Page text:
Some experts bet that Twitter could die. It’s the new flavor of the month.
How come?Because Nielsen predicts so, comparing Twitter audience retention rate, with the experience curbs of Facebook and MySpace:
“Twitter’s audience retention rate, or the percentage of a given month’s users who come back the following month, is currently about 40 percent,” writes David Martin, vice president of Primary Research for Nielsen Online, in a company blog entry. “For most of the past 12 months, pre-Oprah, Twitter has languished below 30 percent retention.”
“Wait a minute”. 5 reasons why I don’t agree :
- Twitter is only based on our affinity tribe. It’s a nonsense to follow everybody on digital Earth, whereas you should only follow people that give you value added.
- Twitter is not based on FRIENDS but on FOLLOWERS: you discriminate more easily followers than friends. A bad retention rate is a good sign that your personal CRM works pretty well: you’re always looking for people / Twitter users that maximize your time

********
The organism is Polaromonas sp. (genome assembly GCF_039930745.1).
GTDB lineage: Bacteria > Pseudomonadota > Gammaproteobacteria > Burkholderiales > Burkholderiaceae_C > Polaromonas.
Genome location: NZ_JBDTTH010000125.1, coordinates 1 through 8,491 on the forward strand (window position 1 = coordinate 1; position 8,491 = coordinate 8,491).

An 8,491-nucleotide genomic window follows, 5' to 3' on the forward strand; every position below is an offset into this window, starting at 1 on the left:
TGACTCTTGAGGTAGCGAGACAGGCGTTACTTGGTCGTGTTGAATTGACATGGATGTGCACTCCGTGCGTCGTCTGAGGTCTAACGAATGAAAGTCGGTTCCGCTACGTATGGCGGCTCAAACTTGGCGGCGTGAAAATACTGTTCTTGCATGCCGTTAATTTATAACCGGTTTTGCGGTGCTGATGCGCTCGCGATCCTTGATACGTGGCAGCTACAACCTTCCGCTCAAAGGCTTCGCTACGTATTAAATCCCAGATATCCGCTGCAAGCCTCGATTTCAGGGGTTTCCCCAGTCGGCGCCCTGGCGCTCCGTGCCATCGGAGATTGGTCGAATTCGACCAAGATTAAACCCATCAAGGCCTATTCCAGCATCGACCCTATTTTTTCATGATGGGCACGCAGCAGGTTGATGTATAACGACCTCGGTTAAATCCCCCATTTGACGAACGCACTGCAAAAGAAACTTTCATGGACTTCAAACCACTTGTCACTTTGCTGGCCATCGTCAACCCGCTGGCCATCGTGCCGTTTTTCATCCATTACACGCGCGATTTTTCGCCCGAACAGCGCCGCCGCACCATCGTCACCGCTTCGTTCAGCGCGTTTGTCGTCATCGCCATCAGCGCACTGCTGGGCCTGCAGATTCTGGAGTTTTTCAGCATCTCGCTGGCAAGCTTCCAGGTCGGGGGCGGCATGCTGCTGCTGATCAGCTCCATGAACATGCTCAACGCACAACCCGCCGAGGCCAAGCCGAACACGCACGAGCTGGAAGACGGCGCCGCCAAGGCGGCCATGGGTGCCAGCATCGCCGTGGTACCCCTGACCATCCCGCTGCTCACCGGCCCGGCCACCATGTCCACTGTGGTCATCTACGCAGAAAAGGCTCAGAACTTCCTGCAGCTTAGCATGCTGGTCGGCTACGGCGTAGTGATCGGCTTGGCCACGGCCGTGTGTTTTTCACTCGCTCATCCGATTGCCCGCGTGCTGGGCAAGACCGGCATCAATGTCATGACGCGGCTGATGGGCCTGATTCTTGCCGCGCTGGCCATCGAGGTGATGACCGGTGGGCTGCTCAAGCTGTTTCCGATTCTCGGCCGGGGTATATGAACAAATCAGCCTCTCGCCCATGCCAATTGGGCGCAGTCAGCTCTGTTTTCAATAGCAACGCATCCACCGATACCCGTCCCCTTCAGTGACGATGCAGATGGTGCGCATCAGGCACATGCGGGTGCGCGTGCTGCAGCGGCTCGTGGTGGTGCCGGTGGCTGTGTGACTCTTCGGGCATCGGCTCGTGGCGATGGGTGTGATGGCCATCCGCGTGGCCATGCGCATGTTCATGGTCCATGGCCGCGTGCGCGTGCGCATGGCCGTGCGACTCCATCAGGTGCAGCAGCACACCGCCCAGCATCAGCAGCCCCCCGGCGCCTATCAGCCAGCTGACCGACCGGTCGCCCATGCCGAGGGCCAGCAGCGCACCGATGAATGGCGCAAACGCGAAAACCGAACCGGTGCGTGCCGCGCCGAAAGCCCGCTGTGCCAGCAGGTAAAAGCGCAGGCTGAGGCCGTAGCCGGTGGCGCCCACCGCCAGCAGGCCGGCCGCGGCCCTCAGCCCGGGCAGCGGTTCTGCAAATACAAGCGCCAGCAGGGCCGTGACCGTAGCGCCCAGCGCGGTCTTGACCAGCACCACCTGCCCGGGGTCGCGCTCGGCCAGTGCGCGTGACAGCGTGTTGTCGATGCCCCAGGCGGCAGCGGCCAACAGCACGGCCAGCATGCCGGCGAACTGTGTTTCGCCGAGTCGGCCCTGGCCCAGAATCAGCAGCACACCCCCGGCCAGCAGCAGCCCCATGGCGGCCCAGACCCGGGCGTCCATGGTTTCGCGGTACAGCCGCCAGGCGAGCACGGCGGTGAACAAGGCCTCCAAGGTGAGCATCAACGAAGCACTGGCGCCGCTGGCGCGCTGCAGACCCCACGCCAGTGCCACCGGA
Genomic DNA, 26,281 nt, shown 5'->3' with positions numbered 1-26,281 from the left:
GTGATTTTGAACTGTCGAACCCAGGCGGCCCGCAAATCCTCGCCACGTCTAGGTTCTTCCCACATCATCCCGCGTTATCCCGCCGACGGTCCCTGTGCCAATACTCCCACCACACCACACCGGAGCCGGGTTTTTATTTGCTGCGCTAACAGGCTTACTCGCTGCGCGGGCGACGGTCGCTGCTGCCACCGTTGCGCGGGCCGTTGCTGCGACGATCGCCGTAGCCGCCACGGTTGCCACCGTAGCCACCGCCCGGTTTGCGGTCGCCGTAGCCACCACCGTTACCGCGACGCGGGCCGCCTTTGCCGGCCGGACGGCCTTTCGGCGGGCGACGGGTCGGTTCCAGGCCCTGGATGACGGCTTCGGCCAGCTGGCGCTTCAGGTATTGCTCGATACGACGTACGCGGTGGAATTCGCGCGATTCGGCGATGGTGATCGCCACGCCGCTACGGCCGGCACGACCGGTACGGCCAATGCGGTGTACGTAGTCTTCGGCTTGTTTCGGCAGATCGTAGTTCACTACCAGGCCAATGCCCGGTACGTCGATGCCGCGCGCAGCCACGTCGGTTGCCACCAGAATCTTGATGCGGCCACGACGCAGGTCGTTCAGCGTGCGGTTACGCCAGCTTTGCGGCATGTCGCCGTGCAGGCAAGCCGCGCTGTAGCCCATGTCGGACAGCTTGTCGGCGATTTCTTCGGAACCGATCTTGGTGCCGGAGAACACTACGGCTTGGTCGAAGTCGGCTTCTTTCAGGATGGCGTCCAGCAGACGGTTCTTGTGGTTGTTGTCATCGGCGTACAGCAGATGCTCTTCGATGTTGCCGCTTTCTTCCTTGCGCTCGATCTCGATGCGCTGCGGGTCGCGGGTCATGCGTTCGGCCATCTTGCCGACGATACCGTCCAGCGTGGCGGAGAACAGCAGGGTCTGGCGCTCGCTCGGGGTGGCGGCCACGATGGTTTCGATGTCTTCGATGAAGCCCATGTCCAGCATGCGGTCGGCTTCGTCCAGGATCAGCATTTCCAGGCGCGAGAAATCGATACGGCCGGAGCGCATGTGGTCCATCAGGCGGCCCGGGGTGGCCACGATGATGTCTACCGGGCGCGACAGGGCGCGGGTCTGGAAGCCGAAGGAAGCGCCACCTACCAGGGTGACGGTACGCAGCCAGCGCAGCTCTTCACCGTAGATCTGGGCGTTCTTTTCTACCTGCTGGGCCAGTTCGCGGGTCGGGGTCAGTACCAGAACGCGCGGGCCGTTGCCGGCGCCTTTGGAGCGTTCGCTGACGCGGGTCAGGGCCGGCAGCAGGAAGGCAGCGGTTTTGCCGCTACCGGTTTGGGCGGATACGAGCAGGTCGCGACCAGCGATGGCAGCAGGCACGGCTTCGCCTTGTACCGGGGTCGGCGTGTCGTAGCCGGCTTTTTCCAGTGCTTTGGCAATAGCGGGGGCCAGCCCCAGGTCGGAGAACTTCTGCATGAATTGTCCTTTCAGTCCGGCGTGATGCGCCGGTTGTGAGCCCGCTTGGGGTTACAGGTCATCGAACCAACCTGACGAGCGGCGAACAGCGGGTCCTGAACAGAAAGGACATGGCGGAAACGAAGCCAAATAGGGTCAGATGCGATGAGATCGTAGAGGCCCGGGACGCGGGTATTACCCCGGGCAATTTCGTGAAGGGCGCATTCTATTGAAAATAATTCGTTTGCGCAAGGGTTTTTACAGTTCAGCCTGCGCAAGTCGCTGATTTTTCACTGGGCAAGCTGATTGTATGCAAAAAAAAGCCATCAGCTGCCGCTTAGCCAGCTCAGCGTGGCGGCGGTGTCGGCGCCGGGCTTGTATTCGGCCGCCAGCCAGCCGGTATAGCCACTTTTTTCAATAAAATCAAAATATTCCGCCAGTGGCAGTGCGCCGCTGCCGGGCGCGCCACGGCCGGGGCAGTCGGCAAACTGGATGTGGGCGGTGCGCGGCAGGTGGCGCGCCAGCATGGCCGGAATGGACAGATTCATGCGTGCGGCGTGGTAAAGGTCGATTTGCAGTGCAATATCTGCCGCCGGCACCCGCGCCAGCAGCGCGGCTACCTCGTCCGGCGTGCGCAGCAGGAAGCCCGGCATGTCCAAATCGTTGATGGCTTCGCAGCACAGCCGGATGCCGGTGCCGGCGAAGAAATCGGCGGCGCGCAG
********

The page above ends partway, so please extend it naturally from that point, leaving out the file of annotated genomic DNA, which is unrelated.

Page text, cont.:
- Twitter is not Facebook. On Twitter, you want to have the value added right now, to consult and poll your tribe. If you don’t get info, it means that you haven’t built your relevant tribe: you need 140 signs of relevance (+ 15Mo of celebrity to quote Armano). On Facebook, most of your friends are not very active. On Twitter, most of the users you follow are relevant. That’s not the same level of analysis.
- Twitter is not made for “mass”: it’s based on people’s capacity to agregate and find the ebst paths. In a sense, we all should follow only 5 to 10 relevant users
- It’s only in a search usage that using macro-tools like Sideline make sense: the sum of all the tribes’ intelligence!
Microblogging won’t die…or die another day